Here we were in Ontario in late May and the temperature was over 30 degrees, but inside the church, it was cool. Peter Campbell and I were in Mount Pleasant, Ontario to interview a local historian and get some footage of Peter Bryce’s hometown for the film Finding Peter Bryce, and we were looking for a stained glass window that was tied to the Bryce family.
Peter Bryce grew up in a far different Canada than the one we live in today. In an era without computers, televisions, and radios the church fulfilled not only a spiritual role, but it gave everyone an identity, and in a time when most people lived in small communities the church all but defined who you were.
“The social aspect of the church in those days was enormous,” says local historian Bill Darfleur. “A lot of what we now see as society’s responsibility in social welfare, employment and those sorts of things, those roles were filled by the church. So, your boss would be in the same congregation as you. It was very important.”
“Religion for the average Canadian in the late 19th century is the centerpiece of their life in a way that we don’t understand today,” says historian Adam Green. “People got their identity from their religion, more than their language, more than ethnicity and to some extent more than their national background.”
Peter Bryce’s parents arrived in Mount Pleasant in 1843, and George and Catherine Bryce took a leading role in the Presbyterian congregation. The book, The Heritage of the Mount Pleasant Presbyterian Church, has a section on the Bryce family.
George Bryce was one of the first and most devoted members of the church. He was the first president of the Board of Managers and was also one of the church trustees who signed the indenture for the purchase of the two lots where the church is located. He was among the faithful who helped build the church.
George Bryce’s commitment rubbed off on his children. His eldest, George Jr., studied theology at Knox College (University of Toronto) and was ordained as a minister of the Presbyterian Church in 1871. He moved to Winnipeg shortly after to establish Knox Presbyterian Church and serve as its minister. He also played a major role in the education system of Manitoba. He founded Manitoba College, and assisted in founding the University of Manitoba. So, while Peter Bryce is known for his work in the mostly secular world of public health, his personal influences included a heavy dose of Protestant religion, along with a classical liberal approach to life.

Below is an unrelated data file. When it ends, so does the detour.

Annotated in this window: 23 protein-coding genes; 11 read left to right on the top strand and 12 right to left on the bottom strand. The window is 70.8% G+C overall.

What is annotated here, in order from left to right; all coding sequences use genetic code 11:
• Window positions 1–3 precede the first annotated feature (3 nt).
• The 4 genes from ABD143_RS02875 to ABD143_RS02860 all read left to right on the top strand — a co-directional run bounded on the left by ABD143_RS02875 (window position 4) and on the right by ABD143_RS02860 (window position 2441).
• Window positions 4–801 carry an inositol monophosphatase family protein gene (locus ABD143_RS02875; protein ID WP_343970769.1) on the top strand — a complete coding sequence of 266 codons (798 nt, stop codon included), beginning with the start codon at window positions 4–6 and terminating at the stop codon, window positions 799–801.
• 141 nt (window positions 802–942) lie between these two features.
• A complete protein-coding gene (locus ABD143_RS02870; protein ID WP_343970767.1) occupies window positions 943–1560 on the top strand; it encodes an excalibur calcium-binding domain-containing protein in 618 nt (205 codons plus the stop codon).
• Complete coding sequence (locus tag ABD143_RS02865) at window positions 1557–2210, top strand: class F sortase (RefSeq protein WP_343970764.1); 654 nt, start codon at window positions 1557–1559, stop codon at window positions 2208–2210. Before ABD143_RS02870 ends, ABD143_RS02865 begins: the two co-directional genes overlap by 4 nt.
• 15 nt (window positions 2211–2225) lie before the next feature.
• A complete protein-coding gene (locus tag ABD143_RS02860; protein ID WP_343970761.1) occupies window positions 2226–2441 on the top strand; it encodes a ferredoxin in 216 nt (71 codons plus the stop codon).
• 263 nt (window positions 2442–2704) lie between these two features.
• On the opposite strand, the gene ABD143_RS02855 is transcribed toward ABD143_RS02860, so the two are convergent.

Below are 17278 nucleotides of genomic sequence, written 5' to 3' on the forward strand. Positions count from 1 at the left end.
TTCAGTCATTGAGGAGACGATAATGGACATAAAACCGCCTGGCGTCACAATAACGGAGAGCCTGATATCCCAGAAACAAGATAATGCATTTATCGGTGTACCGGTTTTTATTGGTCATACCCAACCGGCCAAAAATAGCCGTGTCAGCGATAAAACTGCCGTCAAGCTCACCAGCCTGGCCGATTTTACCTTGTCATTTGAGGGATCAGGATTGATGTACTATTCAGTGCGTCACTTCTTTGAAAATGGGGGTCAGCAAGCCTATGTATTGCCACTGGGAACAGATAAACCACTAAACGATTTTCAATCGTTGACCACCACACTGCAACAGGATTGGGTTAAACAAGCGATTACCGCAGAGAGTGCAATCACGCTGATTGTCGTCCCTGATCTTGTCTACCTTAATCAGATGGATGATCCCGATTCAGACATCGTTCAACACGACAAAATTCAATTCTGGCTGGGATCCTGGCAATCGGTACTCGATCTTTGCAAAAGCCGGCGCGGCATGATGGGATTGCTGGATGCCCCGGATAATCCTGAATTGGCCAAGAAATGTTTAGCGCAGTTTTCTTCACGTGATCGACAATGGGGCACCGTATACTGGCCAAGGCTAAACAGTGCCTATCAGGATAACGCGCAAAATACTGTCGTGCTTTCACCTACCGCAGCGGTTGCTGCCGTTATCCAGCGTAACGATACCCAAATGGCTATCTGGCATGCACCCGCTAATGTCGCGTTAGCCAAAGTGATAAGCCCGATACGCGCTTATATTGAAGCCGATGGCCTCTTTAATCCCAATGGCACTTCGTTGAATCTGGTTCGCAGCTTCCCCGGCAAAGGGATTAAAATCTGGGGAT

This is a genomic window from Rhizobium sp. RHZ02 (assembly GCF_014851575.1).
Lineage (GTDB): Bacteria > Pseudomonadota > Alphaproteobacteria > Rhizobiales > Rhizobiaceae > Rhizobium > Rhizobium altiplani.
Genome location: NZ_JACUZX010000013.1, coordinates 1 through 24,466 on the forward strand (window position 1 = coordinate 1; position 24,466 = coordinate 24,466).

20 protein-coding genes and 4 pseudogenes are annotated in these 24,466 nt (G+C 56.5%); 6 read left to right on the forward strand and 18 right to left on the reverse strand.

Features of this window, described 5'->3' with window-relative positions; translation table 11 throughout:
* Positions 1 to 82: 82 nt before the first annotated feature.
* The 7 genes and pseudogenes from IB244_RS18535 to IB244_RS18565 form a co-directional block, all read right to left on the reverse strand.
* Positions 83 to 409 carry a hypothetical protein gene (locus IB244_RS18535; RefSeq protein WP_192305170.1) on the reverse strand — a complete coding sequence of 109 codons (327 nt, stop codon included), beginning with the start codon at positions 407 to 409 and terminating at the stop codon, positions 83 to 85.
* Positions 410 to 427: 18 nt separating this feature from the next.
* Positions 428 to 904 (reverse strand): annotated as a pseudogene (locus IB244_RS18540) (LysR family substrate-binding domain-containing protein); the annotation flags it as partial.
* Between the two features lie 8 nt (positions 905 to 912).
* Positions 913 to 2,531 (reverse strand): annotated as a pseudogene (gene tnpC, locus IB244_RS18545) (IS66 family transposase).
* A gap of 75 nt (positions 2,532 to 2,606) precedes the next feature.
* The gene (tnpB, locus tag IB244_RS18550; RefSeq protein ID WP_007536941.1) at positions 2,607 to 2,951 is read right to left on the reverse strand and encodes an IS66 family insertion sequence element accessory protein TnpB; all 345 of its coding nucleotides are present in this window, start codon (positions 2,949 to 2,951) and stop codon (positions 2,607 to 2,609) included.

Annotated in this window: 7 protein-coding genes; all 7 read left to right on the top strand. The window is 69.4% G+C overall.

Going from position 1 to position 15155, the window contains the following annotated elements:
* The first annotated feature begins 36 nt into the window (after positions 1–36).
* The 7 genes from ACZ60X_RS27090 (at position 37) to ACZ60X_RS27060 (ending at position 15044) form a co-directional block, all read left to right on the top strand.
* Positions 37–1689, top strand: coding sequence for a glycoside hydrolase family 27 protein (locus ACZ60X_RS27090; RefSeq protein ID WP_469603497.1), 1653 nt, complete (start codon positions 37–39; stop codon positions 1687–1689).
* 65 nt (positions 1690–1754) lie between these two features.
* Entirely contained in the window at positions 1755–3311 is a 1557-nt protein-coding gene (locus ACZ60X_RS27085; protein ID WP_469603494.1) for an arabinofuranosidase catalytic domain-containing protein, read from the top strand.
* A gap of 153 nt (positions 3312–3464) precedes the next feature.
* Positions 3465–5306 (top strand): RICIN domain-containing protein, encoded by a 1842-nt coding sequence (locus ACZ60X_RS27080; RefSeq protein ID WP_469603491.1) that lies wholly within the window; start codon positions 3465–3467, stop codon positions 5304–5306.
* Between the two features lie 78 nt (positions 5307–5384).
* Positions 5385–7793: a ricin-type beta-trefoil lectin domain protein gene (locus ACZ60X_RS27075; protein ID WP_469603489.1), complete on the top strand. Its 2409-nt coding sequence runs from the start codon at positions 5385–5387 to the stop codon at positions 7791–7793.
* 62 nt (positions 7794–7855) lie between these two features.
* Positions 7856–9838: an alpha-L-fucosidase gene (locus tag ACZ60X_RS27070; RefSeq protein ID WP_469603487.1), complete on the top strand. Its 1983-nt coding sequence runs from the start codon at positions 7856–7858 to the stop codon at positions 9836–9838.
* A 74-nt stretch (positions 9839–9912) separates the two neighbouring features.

“The one life lesson that I managed to tease out (from research on Bryce) was this notion that when you encounter somebody that is not like you, you don’t cast them off, you bring them into ‘the circle,’” says Green. “There was this missionary state of mind that your job, being someone who was educated, was to bring that light to the masses. For the time, it is an open-minded way of looking at the world.”
Bryce’s religion led him to the Social Gospel, a group of people who felt the church’s role was to help those who were struggling in the new industrial economy of the late 19th century. From the Social Gospel we get political leaders like J.S. Woodsworth and Tommy Douglas, and it was the Social Gospel which made public health not just a career, but a calling for Peter Bryce.
Peter Campbell and I never did find the correct window on that hot spring afternoon. We had snuck in after another event, and the organizers were waiting to lock the doors and go home. The next day, we missed our connection with June Adlam from the church so we never got a shot of the window. But June and I connected through email, and she sent me a CD with photos of the Bryce window. According to the The Heritage of the Mount Pleasant Presbyterian Church, the window was erected in 1904 to honour Peter Bryce’s parents. The inscription underneath is “Love thy neighbour as thyself,” and the window depicts the story of the Good Samaritan. It seems Peter Bryce’s persistent advocacy for the Indigenous came from a far deeper place than just the science of public health.